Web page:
Reserved seats: All eyes on SC as PTI falters in crafting robust legal plan

A section of judges put the ball in PTI’s court for not securing reserved seats due to poor legal strategy

Hasnaat Malik June 25, 2024
PTI Party flag PHOTO:Express


As the Pakistan Tehreek-e-Insaf (PTI) navigates the legal minefield with a flawed strategy to secure reserved seats. all eyes remain fixed on the Supreme Court to decide who will clinch the seats, crucial for determining the course of governance and potential constitutional amendments.

The apex court is also grappling with the perception battle over the seats, with the outcome of these reserved seats potentially shaping whether the government can push through constitutional amendments.

Complicating matters further is the widely known friction between PTI and the security establishment, exacerbated since the May 9 incidents, the SC’s judgment on reserved seats assumes paramount importance.

Even with top-notch lawyers at their disposal, PTI has faltered in devising a coherent legal strategy.

Monday’s hearing saw Justice Syed Mansoor Ali Shah express bewilderment at the mishandling of the case following the January 13 order that deemed PTI’s intra-party elections illegal, thereby barring it from contesting the recent 2024 general elections under their party symbol.

The Election Commission of Pakistan (ECP) snubbed PTI-backed candidates, relegating them to run as independents without any legal recourse taken to challenge the commission’s decision.

Salman Akram Raja’s petition challenging the ECP’s stance was returned by the SC Registrar’s office, raising eyebrows as no further appeal followed.

Moreover, Chief Justice of Pakistan (CJP) Qazi Faez Isa also questioned why independent candidates, instead of aligning with PTI, chose not to join the party, which remained a registered entity despite the court’s January 13 ruling.

Meanwhile, there is unanimity among the judges that the ECP misinterpreted the January 13 order, while legal experts question as to why the commission did not seek SC’s guidance on the matter.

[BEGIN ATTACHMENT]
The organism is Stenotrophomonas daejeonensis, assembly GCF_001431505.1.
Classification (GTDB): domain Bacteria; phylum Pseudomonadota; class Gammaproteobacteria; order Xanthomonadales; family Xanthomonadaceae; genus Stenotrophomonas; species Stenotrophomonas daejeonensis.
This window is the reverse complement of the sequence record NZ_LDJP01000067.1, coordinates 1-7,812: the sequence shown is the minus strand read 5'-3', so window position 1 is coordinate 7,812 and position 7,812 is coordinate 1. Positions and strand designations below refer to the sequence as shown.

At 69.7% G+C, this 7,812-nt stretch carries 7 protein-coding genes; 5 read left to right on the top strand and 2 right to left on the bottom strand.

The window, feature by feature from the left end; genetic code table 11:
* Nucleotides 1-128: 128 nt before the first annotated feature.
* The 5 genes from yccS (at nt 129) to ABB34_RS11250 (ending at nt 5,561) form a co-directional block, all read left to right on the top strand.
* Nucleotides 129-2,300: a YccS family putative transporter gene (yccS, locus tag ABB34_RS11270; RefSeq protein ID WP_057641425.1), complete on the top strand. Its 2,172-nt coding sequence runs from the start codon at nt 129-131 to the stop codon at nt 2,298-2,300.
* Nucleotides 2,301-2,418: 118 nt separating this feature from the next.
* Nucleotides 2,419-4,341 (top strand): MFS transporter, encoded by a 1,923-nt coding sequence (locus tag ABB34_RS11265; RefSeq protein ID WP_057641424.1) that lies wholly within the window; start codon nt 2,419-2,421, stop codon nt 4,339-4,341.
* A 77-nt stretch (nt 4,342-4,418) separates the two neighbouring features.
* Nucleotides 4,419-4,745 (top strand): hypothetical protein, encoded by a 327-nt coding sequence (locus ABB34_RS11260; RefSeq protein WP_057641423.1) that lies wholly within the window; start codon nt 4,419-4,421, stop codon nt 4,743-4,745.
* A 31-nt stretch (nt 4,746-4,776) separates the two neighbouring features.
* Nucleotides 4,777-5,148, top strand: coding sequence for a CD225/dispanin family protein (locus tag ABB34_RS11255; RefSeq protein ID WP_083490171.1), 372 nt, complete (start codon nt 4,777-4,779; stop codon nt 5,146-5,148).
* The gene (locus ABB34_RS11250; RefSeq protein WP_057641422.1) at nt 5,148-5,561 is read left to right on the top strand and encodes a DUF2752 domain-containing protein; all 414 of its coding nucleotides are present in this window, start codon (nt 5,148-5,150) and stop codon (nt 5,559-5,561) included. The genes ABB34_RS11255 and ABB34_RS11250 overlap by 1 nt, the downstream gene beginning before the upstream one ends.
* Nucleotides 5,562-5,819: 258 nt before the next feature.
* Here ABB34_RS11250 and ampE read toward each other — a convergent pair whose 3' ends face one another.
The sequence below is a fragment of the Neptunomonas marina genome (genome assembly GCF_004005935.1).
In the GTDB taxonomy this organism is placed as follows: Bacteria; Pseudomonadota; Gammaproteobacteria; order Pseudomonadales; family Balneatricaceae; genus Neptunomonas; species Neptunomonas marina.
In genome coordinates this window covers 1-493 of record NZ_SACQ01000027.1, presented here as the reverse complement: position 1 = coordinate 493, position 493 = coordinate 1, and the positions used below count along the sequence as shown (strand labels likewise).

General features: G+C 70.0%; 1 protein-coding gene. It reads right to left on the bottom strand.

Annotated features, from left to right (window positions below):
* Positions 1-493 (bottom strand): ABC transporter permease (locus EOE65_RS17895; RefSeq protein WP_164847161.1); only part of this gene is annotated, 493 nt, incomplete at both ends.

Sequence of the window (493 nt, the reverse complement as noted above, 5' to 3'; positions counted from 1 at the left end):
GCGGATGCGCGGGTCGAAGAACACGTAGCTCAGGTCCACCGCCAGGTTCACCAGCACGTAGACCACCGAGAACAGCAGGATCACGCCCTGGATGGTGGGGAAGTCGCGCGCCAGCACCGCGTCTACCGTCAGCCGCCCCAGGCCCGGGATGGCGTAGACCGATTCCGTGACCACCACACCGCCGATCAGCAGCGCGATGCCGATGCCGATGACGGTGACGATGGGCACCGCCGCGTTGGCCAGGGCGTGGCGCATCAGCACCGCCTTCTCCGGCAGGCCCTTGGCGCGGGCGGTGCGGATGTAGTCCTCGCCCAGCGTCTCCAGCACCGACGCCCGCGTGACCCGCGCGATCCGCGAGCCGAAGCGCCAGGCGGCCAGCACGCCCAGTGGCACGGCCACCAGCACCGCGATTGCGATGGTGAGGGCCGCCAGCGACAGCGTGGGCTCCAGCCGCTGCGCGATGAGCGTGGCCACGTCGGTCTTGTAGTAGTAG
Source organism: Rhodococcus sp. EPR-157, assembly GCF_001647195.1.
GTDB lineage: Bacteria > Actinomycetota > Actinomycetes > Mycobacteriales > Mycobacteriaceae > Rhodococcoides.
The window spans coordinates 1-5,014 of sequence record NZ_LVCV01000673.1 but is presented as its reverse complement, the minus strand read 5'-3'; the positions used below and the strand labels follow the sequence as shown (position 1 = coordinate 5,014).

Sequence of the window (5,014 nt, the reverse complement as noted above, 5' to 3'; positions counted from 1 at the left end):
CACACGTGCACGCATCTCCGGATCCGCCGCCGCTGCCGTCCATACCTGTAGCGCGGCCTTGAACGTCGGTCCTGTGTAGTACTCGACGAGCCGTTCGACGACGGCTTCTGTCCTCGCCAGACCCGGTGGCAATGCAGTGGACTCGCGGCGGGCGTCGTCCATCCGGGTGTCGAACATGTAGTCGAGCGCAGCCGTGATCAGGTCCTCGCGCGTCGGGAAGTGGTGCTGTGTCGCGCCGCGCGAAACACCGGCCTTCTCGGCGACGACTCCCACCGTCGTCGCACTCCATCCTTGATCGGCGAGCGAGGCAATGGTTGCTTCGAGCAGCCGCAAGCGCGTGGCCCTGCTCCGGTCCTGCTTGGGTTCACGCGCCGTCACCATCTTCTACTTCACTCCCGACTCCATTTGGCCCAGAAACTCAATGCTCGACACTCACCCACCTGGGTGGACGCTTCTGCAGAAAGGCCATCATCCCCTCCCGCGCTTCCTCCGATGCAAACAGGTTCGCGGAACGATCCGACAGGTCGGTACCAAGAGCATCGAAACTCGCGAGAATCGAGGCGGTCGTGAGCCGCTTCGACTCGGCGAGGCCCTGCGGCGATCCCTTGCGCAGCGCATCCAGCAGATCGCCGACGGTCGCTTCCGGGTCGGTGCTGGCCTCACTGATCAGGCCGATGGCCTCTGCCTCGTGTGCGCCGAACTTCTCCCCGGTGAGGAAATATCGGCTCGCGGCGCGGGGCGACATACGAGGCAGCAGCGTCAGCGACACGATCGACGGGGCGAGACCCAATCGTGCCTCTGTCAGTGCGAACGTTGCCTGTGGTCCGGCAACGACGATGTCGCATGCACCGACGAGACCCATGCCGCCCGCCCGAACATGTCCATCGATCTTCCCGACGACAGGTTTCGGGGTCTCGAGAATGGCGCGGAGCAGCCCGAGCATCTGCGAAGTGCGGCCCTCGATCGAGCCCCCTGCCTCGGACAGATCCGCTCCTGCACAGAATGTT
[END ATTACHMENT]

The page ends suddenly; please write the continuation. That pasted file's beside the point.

Secondly, lawyers are wondering why the SC, as the guardian of the constitution, did not take the initiative to address the misinterpretation of the January 13 order by the ECP by invoking its suo motu jurisdiction.

The burning question now looms over whether PTI’s flawed legal strategy will bear the burden of accountability or if the top court will hold the ECP responsible as a constitutional body.

As proceedings unfold, observers anticipate a critical examination of the ECP’s actions by the SC judges, against the backdrop of PTI’s accusations of bias against the commission. Moreover, Justice Munib Akhtar has already pointed out serious errors in the ECP’s post-January 13 judgments.

‘Slim chances SIC will get the seats’

A senior lawyer opined that there were currently three distinct views regarding the highly-anticipated outcome of the case.

One camp feels that the extra seats cannot go to other parties. Second, some believe that SIC should get the seats, while the third view backs the entitlement of PTI. “So, the situation right now is fluid,” he added.

However, after Monday’s hearing, chances are slim that reserved seats will be handed to SIC. One section of judges is putting the ball in PTI’s court for not securing reserved seats due to its poor legal strategy.

“Now, there is suspense as to whether extra seats will be given to other parties or not.”

During the hearing, CJP Isa also asked Salman Akram Raja who advised more than 80 returned candidates to join SIC.

Observers point out that history tends to remember the judgments and not the arguments of counsels.

For instance, Zulfiqar Ali Bhutto’s counsel was blamed for dropping the ball in his case. However, history pointed the finger at the judges who awarded him the death sentence.

Similarly, there were glaring flaws in the legal strategy of the Sharif family’s legal team in the Panama case. However, judges ended up taking flak for Nawaz Sharif’s disqualification and the convictions of him and his other family members.

Ex-CJP Saqib Nisar had disqualified Nawaz Sharif as party head, and PML-N candidates in Senate elections ran as independent candidates.

Although CJP Isa consistently asserts that PTI was responsible for not holding intra-party elections, the January 13 order is taking a beating.

Against the backdrop of tension between PTI and the security establishment, it will be interesting to see how SC judges will uphold and protect the constitution, democracy, and fundamental rights of citizens.


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